The Senate Judiciary Committee will hold a hearing on a pair of possible gun reform measures next week following the deadly mass shootings in Sutherland Springs, Texas, and Las Vegas, Nevada.
The hearing, entitled “Firearm Accessory Regulation and Enforcing Federal and State Reporting to the National Instant Criminal Background Check System,” isscheduledto take place on Nov. 14, Judiciary Chairman Chuck Grassley (R-Iowa) announced.
After the deadly shooting in Las Vegas, where a gunman killed 58 people and injured hundreds more, many Republicans pledged to ban bump stocks, the devices that make semi-automatic weapons function like machine guns. The shooter was found with a dozen firearms retrofitted with such devices. More than one month after the shooting, however, bump stocks are still legal and areback on the market.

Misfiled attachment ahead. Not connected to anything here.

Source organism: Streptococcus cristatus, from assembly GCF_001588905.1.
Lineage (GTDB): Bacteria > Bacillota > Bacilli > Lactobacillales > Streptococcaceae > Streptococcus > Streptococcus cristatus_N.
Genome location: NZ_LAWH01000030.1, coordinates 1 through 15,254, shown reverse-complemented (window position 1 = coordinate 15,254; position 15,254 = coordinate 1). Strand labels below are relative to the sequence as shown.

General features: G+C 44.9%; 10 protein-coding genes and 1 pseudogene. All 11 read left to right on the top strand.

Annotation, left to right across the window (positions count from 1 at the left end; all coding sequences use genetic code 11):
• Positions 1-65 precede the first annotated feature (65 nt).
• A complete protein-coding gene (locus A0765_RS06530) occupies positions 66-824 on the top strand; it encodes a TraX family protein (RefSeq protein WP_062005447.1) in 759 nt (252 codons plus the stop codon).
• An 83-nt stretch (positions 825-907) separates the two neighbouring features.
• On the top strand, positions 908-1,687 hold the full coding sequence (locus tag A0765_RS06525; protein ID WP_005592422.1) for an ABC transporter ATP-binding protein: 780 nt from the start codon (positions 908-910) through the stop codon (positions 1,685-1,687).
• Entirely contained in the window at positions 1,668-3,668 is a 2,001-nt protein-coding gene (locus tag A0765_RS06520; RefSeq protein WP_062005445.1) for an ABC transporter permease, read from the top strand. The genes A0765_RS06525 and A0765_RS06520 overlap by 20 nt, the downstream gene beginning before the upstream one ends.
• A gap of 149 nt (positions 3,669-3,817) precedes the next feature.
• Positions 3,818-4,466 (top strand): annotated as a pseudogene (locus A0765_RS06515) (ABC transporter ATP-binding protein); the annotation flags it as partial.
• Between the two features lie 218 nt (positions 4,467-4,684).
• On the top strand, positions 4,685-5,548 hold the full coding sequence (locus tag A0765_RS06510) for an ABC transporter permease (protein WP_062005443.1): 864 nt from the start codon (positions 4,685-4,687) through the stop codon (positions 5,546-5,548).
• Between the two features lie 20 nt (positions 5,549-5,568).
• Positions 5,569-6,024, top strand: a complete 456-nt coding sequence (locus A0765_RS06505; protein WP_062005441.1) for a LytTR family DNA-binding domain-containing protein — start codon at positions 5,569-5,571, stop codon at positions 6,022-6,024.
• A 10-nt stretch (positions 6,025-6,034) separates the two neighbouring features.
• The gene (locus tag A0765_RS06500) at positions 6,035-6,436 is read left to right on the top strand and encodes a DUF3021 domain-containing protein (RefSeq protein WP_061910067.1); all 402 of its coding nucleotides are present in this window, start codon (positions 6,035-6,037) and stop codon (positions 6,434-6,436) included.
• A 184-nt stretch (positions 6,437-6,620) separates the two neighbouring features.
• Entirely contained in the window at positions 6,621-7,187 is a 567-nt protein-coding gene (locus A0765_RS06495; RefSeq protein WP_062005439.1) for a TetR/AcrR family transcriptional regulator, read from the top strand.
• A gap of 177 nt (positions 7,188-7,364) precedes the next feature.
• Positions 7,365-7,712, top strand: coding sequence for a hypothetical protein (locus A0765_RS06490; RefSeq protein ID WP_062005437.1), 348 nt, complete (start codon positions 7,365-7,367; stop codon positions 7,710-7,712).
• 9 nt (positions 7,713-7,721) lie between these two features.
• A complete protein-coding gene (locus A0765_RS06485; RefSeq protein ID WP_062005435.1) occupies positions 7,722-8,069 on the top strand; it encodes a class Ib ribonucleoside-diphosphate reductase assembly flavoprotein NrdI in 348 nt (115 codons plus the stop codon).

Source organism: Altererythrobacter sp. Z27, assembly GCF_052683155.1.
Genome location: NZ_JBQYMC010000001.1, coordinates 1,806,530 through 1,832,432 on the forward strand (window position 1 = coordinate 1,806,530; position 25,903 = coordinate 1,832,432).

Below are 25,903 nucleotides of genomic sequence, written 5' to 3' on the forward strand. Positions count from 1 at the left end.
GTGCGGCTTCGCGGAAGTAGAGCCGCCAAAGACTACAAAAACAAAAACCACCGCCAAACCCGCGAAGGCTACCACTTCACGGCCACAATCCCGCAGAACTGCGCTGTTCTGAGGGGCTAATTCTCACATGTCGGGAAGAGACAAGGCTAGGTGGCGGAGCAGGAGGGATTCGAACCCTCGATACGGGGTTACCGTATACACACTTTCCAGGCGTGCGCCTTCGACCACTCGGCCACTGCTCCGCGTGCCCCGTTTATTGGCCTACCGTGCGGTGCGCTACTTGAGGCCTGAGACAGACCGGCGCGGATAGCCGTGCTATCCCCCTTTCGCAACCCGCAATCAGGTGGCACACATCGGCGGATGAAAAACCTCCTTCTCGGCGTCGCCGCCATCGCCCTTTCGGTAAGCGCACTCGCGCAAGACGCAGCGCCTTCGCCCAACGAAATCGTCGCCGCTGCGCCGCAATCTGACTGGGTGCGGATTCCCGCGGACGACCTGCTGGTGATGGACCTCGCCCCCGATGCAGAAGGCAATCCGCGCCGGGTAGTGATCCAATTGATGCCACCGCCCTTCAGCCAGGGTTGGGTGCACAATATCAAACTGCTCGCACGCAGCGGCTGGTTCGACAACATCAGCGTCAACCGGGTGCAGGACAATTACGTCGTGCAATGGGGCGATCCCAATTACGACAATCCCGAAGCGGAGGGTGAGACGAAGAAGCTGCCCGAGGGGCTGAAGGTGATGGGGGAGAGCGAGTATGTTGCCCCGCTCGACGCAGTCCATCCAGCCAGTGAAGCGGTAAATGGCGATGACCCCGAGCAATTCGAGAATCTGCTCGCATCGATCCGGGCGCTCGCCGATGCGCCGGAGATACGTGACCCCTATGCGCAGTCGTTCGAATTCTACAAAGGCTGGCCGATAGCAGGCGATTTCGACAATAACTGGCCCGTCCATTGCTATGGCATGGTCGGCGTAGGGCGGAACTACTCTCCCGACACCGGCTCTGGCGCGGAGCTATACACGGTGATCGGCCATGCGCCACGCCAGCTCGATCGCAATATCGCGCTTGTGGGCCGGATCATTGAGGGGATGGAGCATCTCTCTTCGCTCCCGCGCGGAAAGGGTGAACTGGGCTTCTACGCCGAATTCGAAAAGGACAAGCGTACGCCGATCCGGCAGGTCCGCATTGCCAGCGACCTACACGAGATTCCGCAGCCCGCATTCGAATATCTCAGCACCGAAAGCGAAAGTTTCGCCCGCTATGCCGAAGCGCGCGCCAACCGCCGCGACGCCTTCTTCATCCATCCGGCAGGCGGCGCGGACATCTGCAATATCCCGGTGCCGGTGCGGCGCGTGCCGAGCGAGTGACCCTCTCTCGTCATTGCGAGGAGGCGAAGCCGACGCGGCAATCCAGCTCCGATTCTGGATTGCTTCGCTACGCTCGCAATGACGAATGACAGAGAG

In the aftermath of Sunday’s shooting in Sutherland Springs, the Air Force said thatit failed to record the Texas church shooter’s domestic violence convictionin the National Instant Criminal Background Check System, which would have kept him from buying a gun.
Sens. Jeff Flake (R-Ariz.) and Martin Heinrich (D-N.M.) announced Tuesday they are working on a bipartisan bill aimed at closing that loophole.
Writing a bill w/@MartinHeinrichto prevent anyone convicted of domestic violence – be it in criminal or military court – from buying a gun— Jeff Flake (@JeffFlake) November 7, 2017
This article originally appeared on HuffPost.